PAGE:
I am running a Nextcloud instance and I suffer from a slow sync when a lot of small files are synchronized. I found out that innodb_flush_log_at_trx_commit = 1 is responsible for this so I was forced to set innodb_flush_log_at_trx_commit = 2. Now I am thinking about moving my database to an SSD. And I wanted to confirm that I am indeed running into an access time issue.

Is the same amount of data written to the disk when innodb_flush_log_at_trx_commit is set to 1 as if it was set to 2?

3 Answers 3


You just asked

Is the same amount of data written to the disk when innodb_flush_log_at_trx_commit is set to 1 as if it was set to 2?

The answer is yes because of a bottelneck. Where is this bottleneck?

Please have a look at the InnoDB Architecture (courtesy of Percona CTO Vadim Tkachenko)

InnoDB Plumbing

Please note the lower righthand corner of the Memory Side of InnoDB. It's the Log Buffer. Where is log information flushed? Look at the lowere lefthand corner of the Disk Side of InnoDB. It's the Redo Logs.

In order to improve InnoDB's write performance, please note the following suggestions:


By default, the Log Buffer size (sized by innodb_log_buffer_size) is 8M (8388608).

Please increase innodb_log_buffer_size to 64M.


By default, the redo logs (sized by innodb_log_file_size) is 48M (50331648).

Please increase innodb_log_file_size to 1G.


Step 01 : Add these options to /etc/my.cnf (or my.ini for Windows)


Step 02 : Login to MySQL and run

mysql> SET GLOBAL innodb_fast_shutdown = 0;

Step 03 : Shutdown MySQL

service mysql stop

or from Windows Command Line as Administrator

C:\> net stop mysql

Step 04 : Rename the redo log files

mv ib_logfile0 ib_logfile0.bak
mv ib_logfile1 ib_logfile1.bak

or from Windows Command Line as Administrator

rename ib_logfile0 ib_logfile0.bak
rename ib_logfile1 ib_logfile1.bak

Step 05: Start MySQL

service mysql start

or from Windows Command Line as Administrator

C:\> net start mysql

NOTE: This steps may take 2-3 minutes because it is creating two different logs files 1G each.


When SSDs perform random writes to small redo logs, the wear and tear is loclalized to one section of the disk. Making the redo logs spreads out the writes from the log buffer. Making the log buffer bigger reduces frequency of writes in exchange for increase amount of data to write.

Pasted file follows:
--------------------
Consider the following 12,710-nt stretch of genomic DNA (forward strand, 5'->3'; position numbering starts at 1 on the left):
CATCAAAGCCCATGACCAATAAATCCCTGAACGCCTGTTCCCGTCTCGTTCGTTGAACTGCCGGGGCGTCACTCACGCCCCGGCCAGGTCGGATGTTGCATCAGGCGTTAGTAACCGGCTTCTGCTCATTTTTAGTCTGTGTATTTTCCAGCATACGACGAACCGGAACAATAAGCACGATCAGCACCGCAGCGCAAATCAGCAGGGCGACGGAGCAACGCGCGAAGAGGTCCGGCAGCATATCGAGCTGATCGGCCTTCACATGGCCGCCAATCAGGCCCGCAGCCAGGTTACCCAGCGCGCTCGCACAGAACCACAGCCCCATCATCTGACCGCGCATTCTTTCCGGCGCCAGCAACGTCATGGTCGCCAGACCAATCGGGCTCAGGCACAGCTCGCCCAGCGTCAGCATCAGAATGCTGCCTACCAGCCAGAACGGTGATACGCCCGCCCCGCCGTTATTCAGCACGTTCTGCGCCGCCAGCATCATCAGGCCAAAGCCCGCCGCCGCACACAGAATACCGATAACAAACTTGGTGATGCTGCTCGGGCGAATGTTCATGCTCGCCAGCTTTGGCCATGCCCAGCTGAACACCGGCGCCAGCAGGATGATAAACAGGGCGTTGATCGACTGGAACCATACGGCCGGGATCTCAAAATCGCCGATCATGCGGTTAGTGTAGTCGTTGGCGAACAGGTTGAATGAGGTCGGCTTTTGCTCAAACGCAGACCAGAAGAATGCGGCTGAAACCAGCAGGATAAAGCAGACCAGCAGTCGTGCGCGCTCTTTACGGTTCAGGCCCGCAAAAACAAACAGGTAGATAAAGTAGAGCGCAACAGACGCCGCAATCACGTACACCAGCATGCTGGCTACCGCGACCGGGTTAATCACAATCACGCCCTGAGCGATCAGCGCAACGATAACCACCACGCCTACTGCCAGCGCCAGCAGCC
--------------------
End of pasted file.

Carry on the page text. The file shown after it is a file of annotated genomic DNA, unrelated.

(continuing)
If an entire MySQL Instance is within an SSD, you must do this kind of tuning, go with a hybrid disk layout (See my old post MySQL on SSD - what are the disadvantages?).


Please read MySQL Documentation on Optimizing InnoDB Disk I/O for more InnoDB Tuning Options.

  • You say to increase innodb_log_buffer_size to 1G but then you increase innodb_log_file_size to 1G and innodb_log_buffer_size to 64M. I'm confused.
    – doc
    Commented Nov 25, 2016 at 11:52
  • Hey doc, sorry for ??? and sorry for typos. Cut-and-pasting at 1AM has lead me to typos before. Commented Nov 25, 2016 at 12:05
  • 1
    =1 fsyncs to disk (or SSD) at the end of every transaction. =2 fsyncs once per second (at most). So, I disagree with Rolando when he says that the same amount of I/O occurs. Yes, the same amount of data needs to be flushed, but it can be blocked better with =2.
    – Rick James
    Commented Nov 26, 2016 at 5:53
When 1:
for each Txn Commit { 
    - Write log buffer to log file
    - flush log files to disk

When 0:
Approx every second {
    - Write log buffer to log file
    - flush log files to disk

When 2:
    - For each commit: { Write log buffer to log file }
    - Appx every sec: { flush log files to disk }

Because the flush to disk operation only occurs approximately once per second, you can lose up to a second of transactions in an operating system crash or a power outage.

Well I just copied all of the above from documentation ;)

Anyways, now about your points.

  • innodb_flush_logs_at_trx_commit changed: Choice is between ACID vs speed. You changed it to 2 for performance.okay but you know the risk.
  • Moving to SSDs: They're proven to be faster than their ancestors... and considering that, you better benchmark your traffic with the preferable value of innodb_flush_logs_trx_commit of 1 (default) on SSDs.
  • Is the same amount of data...?: Well yes amount of data will be ofcourse same; though you might wanted to ask something else. We know that how it improves the perfomance is by reducing number of disk ops.

So, "Does innodb_flush_log_at_trx_commit = 1 wear out SSDs more than innodb_flush_log_at_trx_commit = 2?" -> Regardless of disk type, value of 1 is bound to do more work (disk ops) than value of 2 and hence the performance difference.

  • Hmmm... I'm not sure you got the 0,1,2 quite correct.
    – Rick James
    Commented Nov 26, 2016 at 6:01
  • Never mind -- confusing terminology: "write to log file" does not actually imply "I/O occurs". The focus needs to be on the "flush to disk" which happens either on every commit (=1) or about once per second (=0 or =2). For high transaction rates, =1 does a lot more I/O. Also, it waits for the ACK from the flush.
    – Rick James
    Commented Nov 26, 2016 at 18:54

A "commodity" SSD can be worn out. An "enterprise" SSD can be written nearly continually for years.

Any SSD has a limit to how many times a block can be written before it is damaged beyond repair. (Reads are no a problem.)

An Enterprise SSD has firmware to do "wear leveling". It actually moves blocks around, thereby wearing each block out at the same, slow, rate. This is slow enough that it will takes years to wear out.

The blocks are found via a lookup table.

So, with Enterprise-grade SSDs it does not matter if you are pounding on the log or the double-write buffer, or any other blocks on the SSD. For casual usage, there won't be a problem with cheap SSDs.

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